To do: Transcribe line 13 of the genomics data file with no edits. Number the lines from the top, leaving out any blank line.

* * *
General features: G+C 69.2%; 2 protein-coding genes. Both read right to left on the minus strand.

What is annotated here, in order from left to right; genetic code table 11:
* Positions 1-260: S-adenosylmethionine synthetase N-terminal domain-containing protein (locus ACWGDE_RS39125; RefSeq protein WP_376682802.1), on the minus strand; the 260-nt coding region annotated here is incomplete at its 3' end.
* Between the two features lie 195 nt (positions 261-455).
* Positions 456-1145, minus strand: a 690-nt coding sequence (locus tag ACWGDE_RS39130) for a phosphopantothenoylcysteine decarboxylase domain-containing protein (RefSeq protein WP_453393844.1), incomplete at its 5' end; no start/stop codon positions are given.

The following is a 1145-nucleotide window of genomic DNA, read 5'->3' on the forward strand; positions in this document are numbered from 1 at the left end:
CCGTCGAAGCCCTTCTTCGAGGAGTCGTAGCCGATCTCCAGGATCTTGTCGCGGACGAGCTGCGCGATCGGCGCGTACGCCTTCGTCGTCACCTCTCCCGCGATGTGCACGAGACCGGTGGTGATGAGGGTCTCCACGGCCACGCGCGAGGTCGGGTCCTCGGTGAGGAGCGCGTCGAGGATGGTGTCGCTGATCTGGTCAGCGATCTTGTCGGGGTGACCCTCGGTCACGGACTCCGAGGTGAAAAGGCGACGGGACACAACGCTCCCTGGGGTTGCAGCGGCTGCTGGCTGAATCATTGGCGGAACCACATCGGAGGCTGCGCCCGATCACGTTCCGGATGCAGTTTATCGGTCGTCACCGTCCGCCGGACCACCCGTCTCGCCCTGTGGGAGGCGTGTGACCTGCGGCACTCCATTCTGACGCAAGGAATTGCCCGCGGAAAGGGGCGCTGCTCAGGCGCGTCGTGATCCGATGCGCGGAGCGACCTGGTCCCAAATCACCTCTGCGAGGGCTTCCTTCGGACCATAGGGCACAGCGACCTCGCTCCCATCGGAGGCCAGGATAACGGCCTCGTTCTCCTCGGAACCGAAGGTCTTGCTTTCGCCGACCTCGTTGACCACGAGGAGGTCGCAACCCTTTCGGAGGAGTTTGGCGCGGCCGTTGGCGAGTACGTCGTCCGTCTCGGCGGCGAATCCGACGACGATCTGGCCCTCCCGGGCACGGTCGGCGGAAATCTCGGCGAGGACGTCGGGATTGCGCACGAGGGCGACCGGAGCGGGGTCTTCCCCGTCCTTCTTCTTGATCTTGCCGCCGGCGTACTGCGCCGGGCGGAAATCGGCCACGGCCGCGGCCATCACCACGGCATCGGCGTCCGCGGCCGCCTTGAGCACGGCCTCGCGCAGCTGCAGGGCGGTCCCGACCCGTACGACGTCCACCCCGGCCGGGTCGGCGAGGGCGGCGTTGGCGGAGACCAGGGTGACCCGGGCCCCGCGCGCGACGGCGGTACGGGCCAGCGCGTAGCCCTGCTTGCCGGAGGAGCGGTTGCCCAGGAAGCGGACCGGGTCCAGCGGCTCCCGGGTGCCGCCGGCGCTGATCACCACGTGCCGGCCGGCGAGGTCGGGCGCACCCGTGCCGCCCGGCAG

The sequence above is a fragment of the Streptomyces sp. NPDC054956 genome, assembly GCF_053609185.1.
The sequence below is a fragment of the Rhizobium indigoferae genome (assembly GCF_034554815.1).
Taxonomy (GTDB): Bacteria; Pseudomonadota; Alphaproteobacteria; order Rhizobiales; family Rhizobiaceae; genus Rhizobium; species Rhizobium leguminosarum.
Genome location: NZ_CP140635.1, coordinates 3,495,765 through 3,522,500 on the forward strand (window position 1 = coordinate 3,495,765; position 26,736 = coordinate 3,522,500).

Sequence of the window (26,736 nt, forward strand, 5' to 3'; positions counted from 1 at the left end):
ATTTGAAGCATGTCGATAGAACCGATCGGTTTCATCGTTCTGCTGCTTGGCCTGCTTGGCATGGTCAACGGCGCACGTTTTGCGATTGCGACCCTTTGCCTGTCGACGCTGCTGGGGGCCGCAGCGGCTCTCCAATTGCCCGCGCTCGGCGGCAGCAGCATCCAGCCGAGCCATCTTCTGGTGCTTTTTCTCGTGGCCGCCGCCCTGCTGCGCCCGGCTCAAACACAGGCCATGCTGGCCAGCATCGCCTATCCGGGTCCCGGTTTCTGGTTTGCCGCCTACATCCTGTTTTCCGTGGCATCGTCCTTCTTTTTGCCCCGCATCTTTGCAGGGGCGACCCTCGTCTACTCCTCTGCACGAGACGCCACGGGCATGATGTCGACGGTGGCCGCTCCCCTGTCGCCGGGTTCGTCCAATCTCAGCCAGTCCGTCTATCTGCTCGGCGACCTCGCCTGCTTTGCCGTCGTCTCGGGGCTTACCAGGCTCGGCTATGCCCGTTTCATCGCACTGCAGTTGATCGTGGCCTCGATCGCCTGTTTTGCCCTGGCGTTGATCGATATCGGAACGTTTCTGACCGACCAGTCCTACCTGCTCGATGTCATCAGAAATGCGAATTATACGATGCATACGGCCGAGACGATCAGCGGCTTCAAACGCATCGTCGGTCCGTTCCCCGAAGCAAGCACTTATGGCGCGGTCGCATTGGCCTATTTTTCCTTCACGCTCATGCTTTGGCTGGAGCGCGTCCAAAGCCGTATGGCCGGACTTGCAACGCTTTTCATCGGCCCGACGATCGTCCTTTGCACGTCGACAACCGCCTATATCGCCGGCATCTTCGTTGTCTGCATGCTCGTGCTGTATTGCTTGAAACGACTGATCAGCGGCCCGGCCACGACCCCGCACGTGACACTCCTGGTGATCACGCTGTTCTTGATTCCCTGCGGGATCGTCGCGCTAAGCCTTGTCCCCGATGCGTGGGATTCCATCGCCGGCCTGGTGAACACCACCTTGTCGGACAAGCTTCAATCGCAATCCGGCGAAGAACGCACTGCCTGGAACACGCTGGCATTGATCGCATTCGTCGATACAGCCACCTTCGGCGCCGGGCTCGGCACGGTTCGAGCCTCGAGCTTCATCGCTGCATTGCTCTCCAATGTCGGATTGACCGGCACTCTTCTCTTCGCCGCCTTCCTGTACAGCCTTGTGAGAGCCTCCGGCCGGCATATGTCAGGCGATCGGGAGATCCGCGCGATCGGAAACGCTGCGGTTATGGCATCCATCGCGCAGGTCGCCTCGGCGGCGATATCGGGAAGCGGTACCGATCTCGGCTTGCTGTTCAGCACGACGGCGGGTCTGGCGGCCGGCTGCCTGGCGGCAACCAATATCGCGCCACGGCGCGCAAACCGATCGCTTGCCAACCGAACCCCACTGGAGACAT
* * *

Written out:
ATTTGAAGCATGTCGATAGAACCGATCGGTTTCATCGTTCTGCTGCTTGGCCTGCTTGGCATGGTCAACGGCGCACGTTTTGCGATTGCGACCCTTTGCCTGTCGACGCTGCTGGGGGCCGCAGCGGCTCTCCAATTGCCCGCGCTCGGCGGCAGCAGCATCCAGCCGAGCCATCTTCTGGTGCTTTTTCTCGTGGCCGCCGCCCTGCTGCGCCCGGCTCAAACACAGGCCATGCTGGCCAGCATCGCCTATCCGGGTCCCGGTTTCTGGTTTGCCGCCTACATCCTGTTTTCCGTGGCATCGTCCTTCTTTTTGCCCCGCATCTTTGCAGGGGCGACCCTCGTCTACTCCTCTGCACGAGACGCCACGGGCATGATGTCGACGGTGGCCGCTCCCCTGTCGCCGGGTTCGTCCAATCTCAGCCAGTCCGTCTATCTGCTCGGCGACCTCGCCTGCTTTGCCGTCGTCTCGGGGCTTACCAGGCTCGGCTATGCCCGTTTCATCGCACTGCAGTTGATCGTGGCCTCGATCGCCTGTTTTGCCCTGGCGTTGATCGATATCGGAACGTTTCTGACCGACCAGTCCTACCTGCTCGATGTCATCAGAAATGCGAATTATACGATGCATACGGCCGAGACGATCAGCGGCTTCAAACGCATCGTCGGTCCGTTCCCCGAAGCAAGCACTTATGGCGCGGTCGCATTGGCCTATTTTTCCTTCACGCTCATGCTTTGGCTGGAGCGCGTCCAAAGCCGTATGGCCGGACTTGCAACGCTTTTCATCGGCCCGACGATCGTCCTTTGCACGTCGACAACCGCCTATATCGCCGGCATCTTCGTTGTCTGCATGCTCGTGCTGTATTGCTTGAAACGACTGATCAGCGGCCCGGCCACGACCCCGCACGTGACACTCCTGGTGATCACGCTGTTCTTGATTCCCTGCGGGATCGTCGCGCTAAGCCTTGTCCCCGATGCGTGGGATTCCATCGCCGGCCTGGTGAACACCACCTTGTCGGACAAGCTTCAATCGCAATCCGGCGAAGAACGCACTGCCTGGAACACGCTGGCATTGATCGCATTCGTCGATACAGCCACCTTCGGCGCCGGGCTCGGCACGGTTCGAGCCTCGAGCTTCATCGCTGCATTGCTCTCCAATGTCGGATTGACCGGCACTCTTCTCTTCGCCGCCTTCCTGTACAGCCTTGTGAGAGCCTCCGGCCGGCATATGTCAGGCGATCGGGAGATCCGCGCGATCGGAAACGCTGCGGTTATGGCATCCATCGCGCAGGTCGCCTCGGCGGCGATATCGGGAAGCGGTACCGATCTCGGCTTGCTGTTCAGCACGACGGCGGGTCTGGCGGCCGGCTGCCTGGCGGCAACCAATATCGCGCCACGGCGCGCAAACCGATCGCTTGCCAACCGAACCCCACTGGAGACAT